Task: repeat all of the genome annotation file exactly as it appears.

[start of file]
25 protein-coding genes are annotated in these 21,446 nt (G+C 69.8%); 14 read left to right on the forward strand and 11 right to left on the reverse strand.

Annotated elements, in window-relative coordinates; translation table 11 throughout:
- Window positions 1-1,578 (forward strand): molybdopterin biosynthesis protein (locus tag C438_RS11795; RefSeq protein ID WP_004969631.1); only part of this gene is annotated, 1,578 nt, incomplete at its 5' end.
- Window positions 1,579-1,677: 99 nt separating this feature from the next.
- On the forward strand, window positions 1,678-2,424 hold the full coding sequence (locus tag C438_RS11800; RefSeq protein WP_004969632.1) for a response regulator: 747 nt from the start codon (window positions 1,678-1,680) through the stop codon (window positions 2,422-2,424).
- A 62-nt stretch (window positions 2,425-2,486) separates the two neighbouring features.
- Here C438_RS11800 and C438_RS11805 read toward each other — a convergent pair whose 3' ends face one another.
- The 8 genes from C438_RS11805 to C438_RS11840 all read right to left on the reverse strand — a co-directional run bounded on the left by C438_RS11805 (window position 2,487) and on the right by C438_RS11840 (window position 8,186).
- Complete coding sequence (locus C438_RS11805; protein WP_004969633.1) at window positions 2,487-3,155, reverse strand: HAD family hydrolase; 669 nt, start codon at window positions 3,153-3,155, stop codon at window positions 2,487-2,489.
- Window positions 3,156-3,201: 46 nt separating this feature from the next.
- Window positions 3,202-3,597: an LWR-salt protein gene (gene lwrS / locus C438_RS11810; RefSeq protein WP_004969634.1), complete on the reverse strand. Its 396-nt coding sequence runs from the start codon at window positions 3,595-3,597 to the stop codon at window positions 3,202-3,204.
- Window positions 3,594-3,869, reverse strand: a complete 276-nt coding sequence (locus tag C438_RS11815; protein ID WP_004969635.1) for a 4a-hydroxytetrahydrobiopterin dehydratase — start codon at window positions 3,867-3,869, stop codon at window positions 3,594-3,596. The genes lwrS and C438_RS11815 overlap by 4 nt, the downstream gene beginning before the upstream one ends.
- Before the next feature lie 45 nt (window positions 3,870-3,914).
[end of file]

25 protein-coding genes are annotated in these 21,446 nt (G+C 69.8%); 14 read left to right on the forward strand and 11 right to left on the reverse strand.

Annotated elements, in window-relative coordinates; translation table 11 throughout:
- Window positions 1-1,578 (forward strand): molybdopterin biosynthesis protein (locus tag C438_RS11795; RefSeq protein ID WP_004969631.1); only part of this gene is annotated, 1,578 nt, incomplete at its 5' end.
- Window positions 1,579-1,677: 99 nt separating this feature from the next.
- On the forward strand, window positions 1,678-2,424 hold the full coding sequence (locus tag C438_RS11800; RefSeq protein WP_004969632.1) for a response regulator: 747 nt from the start codon (window positions 1,678-1,680) through the stop codon (window positions 2,422-2,424).
- A 62-nt stretch (window positions 2,425-2,486) separates the two neighbouring features.
- Here C438_RS11800 and C438_RS11805 read toward each other — a convergent pair whose 3' ends face one another.
- The 8 genes from C438_RS11805 to C438_RS11840 all read right to left on the reverse strand — a co-directional run bounded on the left by C438_RS11805 (window position 2,487) and on the right by C438_RS11840 (window position 8,186).
- Complete coding sequence (locus C438_RS11805; protein WP_004969633.1) at window positions 2,487-3,155, reverse strand: HAD family hydrolase; 669 nt, start codon at window positions 3,153-3,155, stop codon at window positions 2,487-2,489.
- Window positions 3,156-3,201: 46 nt separating this feature from the next.
- Window positions 3,202-3,597: an LWR-salt protein gene (gene lwrS / locus C438_RS11810; RefSeq protein WP_004969634.1), complete on the reverse strand. Its 396-nt coding sequence runs from the start codon at window positions 3,595-3,597 to the stop codon at window positions 3,202-3,204.
- Window positions 3,594-3,869, reverse strand: a complete 276-nt coding sequence (locus tag C438_RS11815; protein ID WP_004969635.1) for a 4a-hydroxytetrahydrobiopterin dehydratase — start codon at window positions 3,867-3,869, stop codon at window positions 3,594-3,596. The genes lwrS and C438_RS11815 overlap by 4 nt, the downstream gene beginning before the upstream one ends.
- Before the next feature lie 45 nt (window positions 3,870-3,914).